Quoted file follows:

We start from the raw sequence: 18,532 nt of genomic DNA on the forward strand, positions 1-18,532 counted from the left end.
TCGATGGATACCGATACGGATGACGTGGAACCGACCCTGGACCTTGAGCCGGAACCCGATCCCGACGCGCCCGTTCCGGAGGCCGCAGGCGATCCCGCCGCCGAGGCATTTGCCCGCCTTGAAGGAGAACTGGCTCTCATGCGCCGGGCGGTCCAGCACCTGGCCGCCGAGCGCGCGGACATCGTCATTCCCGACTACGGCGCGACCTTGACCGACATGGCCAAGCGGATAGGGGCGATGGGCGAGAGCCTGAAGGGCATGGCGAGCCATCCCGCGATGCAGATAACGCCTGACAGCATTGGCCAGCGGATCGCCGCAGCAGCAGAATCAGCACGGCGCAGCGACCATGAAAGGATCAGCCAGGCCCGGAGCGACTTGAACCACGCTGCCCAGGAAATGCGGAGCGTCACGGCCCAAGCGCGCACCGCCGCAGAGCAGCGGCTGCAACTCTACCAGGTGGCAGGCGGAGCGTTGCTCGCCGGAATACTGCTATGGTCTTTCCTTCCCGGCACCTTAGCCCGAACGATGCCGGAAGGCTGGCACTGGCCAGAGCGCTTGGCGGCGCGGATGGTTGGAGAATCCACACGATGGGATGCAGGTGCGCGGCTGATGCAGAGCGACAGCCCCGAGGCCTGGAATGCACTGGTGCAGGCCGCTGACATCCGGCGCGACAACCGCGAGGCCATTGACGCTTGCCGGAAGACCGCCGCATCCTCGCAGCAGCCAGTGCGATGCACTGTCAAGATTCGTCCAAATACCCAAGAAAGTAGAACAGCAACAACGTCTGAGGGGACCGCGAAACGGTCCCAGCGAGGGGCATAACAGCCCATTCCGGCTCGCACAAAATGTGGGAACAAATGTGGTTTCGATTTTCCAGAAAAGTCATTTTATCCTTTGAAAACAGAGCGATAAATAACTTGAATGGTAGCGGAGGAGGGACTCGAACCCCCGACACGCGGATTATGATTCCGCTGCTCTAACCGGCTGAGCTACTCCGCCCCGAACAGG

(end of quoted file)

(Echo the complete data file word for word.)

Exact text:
We start from the raw sequence: 18,532 nt of genomic DNA on the forward strand, positions 1-18,532 counted from the left end.
TCGATGGATACCGATACGGATGACGTGGAACCGACCCTGGACCTTGAGCCGGAACCCGATCCCGACGCGCCCGTTCCGGAGGCCGCAGGCGATCCCGCCGCCGAGGCATTTGCCCGCCTTGAAGGAGAACTGGCTCTCATGCGCCGGGCGGTCCAGCACCTGGCCGCCGAGCGCGCGGACATCGTCATTCCCGACTACGGCGCGACCTTGACCGACATGGCCAAGCGGATAGGGGCGATGGGCGAGAGCCTGAAGGGCATGGCGAGCCATCCCGCGATGCAGATAACGCCTGACAGCATTGGCCAGCGGATCGCCGCAGCAGCAGAATCAGCACGGCGCAGCGACCATGAAAGGATCAGCCAGGCCCGGAGCGACTTGAACCACGCTGCCCAGGAAATGCGGAGCGTCACGGCCCAAGCGCGCACCGCCGCAGAGCAGCGGCTGCAACTCTACCAGGTGGCAGGCGGAGCGTTGCTCGCCGGAATACTGCTATGGTCTTTCCTTCCCGGCACCTTAGCCCGAACGATGCCGGAAGGCTGGCACTGGCCAGAGCGCTTGGCGGCGCGGATGGTTGGAGAATCCACACGATGGGATGCAGGTGCGCGGCTGATGCAGAGCGACAGCCCCGAGGCCTGGAATGCACTGGTGCAGGCCGCTGACATCCGGCGCGACAACCGCGAGGCCATTGACGCTTGCCGGAAGACCGCCGCATCCTCGCAGCAGCCAGTGCGATGCACTGTCAAGATTCGTCCAAATACCCAAGAAAGTAGAACAGCAACAACGTCTGAGGGGACCGCGAAACGGTCCCAGCGAGGGGCATAACAGCCCATTCCGGCTCGCACAAAATGTGGGAACAAATGTGGTTTCGATTTTCCAGAAAAGTCATTTTATCCTTTGAAAACAGAGCGATAAATAACTTGAATGGTAGCGGAGGAGGGACTCGAACCCCCGACACGCGGATTATGATTCCGCTGCTCTAACCGGCTGAGCTACTCCGCCCCGAACAGG